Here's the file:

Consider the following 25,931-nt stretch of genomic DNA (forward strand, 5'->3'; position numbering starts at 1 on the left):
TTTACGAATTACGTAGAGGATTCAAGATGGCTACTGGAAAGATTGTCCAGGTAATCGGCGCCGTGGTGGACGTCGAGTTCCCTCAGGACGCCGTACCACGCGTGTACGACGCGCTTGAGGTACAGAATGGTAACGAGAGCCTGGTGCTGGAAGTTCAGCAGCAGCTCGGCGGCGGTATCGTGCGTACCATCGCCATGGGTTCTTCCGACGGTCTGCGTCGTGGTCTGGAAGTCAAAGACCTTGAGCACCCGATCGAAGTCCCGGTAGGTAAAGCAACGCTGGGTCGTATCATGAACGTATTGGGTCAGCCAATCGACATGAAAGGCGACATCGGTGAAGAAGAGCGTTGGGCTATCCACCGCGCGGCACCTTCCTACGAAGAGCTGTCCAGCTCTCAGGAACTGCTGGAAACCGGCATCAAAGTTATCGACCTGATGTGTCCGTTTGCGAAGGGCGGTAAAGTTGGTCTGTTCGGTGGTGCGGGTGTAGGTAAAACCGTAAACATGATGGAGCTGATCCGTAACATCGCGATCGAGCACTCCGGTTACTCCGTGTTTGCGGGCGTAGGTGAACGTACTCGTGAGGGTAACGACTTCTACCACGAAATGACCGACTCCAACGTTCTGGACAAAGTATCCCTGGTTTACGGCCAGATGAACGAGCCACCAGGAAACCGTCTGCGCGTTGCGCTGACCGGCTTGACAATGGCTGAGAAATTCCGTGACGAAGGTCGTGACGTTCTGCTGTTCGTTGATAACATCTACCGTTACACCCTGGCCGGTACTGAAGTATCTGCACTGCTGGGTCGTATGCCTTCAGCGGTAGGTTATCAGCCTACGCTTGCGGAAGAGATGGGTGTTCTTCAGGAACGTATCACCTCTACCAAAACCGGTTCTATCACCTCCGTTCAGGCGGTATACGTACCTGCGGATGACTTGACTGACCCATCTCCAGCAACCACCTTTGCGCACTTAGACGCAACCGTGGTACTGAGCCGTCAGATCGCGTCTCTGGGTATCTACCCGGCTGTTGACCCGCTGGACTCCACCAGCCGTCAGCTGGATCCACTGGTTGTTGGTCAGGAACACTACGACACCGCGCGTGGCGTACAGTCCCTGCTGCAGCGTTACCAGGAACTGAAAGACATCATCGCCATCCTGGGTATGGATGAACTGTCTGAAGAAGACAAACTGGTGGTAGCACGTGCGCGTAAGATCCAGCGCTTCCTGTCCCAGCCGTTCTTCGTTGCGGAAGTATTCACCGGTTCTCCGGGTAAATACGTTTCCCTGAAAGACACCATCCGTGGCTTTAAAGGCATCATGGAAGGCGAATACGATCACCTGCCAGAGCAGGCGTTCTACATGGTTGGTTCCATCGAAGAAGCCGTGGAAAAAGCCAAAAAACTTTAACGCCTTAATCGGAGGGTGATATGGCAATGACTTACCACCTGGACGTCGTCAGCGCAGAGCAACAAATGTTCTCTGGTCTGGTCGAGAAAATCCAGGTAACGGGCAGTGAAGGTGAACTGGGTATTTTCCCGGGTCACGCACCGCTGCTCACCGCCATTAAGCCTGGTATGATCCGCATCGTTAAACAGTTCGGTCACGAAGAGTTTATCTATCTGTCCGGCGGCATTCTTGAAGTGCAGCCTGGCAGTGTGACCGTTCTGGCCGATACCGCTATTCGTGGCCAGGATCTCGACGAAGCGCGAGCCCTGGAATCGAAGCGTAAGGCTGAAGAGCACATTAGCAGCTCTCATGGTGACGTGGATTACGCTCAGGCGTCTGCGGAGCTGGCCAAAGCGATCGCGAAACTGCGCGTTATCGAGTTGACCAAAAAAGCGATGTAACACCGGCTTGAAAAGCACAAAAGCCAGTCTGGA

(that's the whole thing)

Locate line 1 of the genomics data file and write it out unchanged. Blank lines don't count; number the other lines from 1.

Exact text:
Consider the following 25,931-nt stretch of genomic DNA (forward strand, 5'->3'; position numbering starts at 1 on the left):